Todd’s Note: If ONLY there were 5 things you need to know about a survival shotgun…that would be great. But, you have to start somewhere. Consider these 5 points and check out the PW Tag Cloud if you want to find more articles than you can wave a shotgun at on shotguns and firearms in general – here, here, here & here.
About 34 percent of all American households own at least one gun, according to the New York Times. But the type of guns owned can vary widely, from pistols to rifles to shotguns. While the shotgun is commonly used as a scatter-shot approach to hunting birds and other foul, it has a useful application as a survivalist weapon. A survival shotgun can feature a long or short barrel and can be loaded with shot made from lead, rubber or other materials. Possessing this type of weapon comes with advantages as well as drawbacks. So before you bring a survival shotgun into your home, consider its effects.
Self-Defense in a Tight Space
Because shotguns are customizable by changing the length of the barrel, you can modify your survival shotgun to perform well in an enclosed space. For example, if the shotgun is meant for home protection, you probably want to switch to a shorter barrel that will perform most reliably at close range. At the same time, you can simply swap out the barrel to give the gun greater accuracy at long ranges, according to The Daily Caller. Even if you choose the gun primarily for protection in close quarters, you can always make modifications to serve different interests.
Choosing Your Ammo
Unlike other types of guns, shotguns can fire a range of different rounds. According to SurvivalCache.com, a survival shotgun can be equipped to fire not just standard lead shot, but also rubber shot and beanbags used to contain potentially violent situations without delivering a lethal strike. Given these options, you can choose ammunition that serves your specific purposes. Consult your local gun shop or a trusted industry professional for guidance on the best places to buy ammo for your shotgun.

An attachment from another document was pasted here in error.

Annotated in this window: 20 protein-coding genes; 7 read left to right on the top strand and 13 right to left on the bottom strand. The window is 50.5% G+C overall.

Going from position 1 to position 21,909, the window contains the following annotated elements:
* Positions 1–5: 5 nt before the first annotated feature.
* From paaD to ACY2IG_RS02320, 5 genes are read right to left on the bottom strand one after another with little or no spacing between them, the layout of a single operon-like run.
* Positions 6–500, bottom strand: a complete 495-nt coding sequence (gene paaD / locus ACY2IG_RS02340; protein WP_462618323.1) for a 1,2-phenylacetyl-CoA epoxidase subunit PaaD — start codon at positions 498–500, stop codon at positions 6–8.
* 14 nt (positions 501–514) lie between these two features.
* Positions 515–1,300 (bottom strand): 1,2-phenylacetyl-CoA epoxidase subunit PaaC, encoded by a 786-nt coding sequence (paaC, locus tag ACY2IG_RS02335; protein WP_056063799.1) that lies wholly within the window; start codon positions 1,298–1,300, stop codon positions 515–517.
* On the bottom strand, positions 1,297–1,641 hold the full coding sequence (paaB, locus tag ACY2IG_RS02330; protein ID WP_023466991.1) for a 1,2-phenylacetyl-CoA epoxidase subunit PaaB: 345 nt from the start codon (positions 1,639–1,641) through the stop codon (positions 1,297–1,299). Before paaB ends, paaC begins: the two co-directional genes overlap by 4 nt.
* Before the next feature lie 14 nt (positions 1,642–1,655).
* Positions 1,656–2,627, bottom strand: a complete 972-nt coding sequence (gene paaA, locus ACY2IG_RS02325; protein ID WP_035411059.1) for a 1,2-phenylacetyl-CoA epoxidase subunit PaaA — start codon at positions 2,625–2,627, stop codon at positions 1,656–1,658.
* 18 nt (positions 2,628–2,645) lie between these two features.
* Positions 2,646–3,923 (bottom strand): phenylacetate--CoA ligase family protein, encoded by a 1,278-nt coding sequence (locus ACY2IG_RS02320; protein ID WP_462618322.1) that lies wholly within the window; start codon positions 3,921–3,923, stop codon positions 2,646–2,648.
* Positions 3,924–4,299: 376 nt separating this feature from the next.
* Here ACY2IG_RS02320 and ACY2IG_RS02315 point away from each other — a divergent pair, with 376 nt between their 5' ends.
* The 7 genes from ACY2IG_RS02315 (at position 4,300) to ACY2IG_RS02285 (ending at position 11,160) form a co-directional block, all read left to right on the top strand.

Available at Low Prices
According to SurvivalCache.com, shotguns are widely available on the market, and they don’t have to be expensive. Local gun stores and other retailers offer basic shotgun models for as little as a few hundred dollars. Because a shotgun can be used in both short and long-range scenarios, a single survival shotgun could perform the duties of two separate guns, allowing you to save money through its versatility.
Simple — But Necessary — Maintenance
Compared to other types of firearms, survival shotguns are relatively low-maintenance. While there is still necessary upkeep required to keep the gun in proper working order, you’ll save money on repairs and maintenance with a shotgun compared to another type of gun. If you’re new to shotguns, you’ll want to be educated on your gun and how it operates so you can recognize maintenance needs. There are online tutorials and videos to show you everything from replacing Apple rubber seals or o-rings to disassembling and cleaning your gun. Make sure these tutorials are coming from a trusted source (like a manufacturer or industry professional) before attempting the maintenance yourself. Your safest bet is taking a shotgun safety and proper use class. The more you know about your gun, the safer and more effective you will be with it. You’ll also want to keep a variety of maintenance parts and cleaning supplies on-hand at home so you can make these changes in a pinch.
Importance of Home Gun Safety
The final consideration for buying a survival shotgun is applicable to any gun purchase you might make. Guns are a responsibility and proper gun safety needs to be practiced. If you live in a home where children are present, guns need to be properly stored and locked up in a gun safe. Your survival shotgun should never be treated like a toy. You and your family should learn proper gun safety from a professional before you buy the weapon. Show it respect and appreciate the security it provides by handling it with care.
This article first appeared on Ed That Matters.
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what parts do you recommend buying for regular replacement and maintenance?
The only real replacement parts are shells and a short barrel for defense and a long barrel for filling the fridge. Just clean it after EVERY USE as soon as you get home and it will last for decades. They are usually simple and reliable guns with many uses that are good for most jobs from close range defense using buck shot to long range precision shots using slugs. Also look int exotic ammo like beanbags, flechets, dragons breath, or strung buck.
When you want versatility shotguns are supreme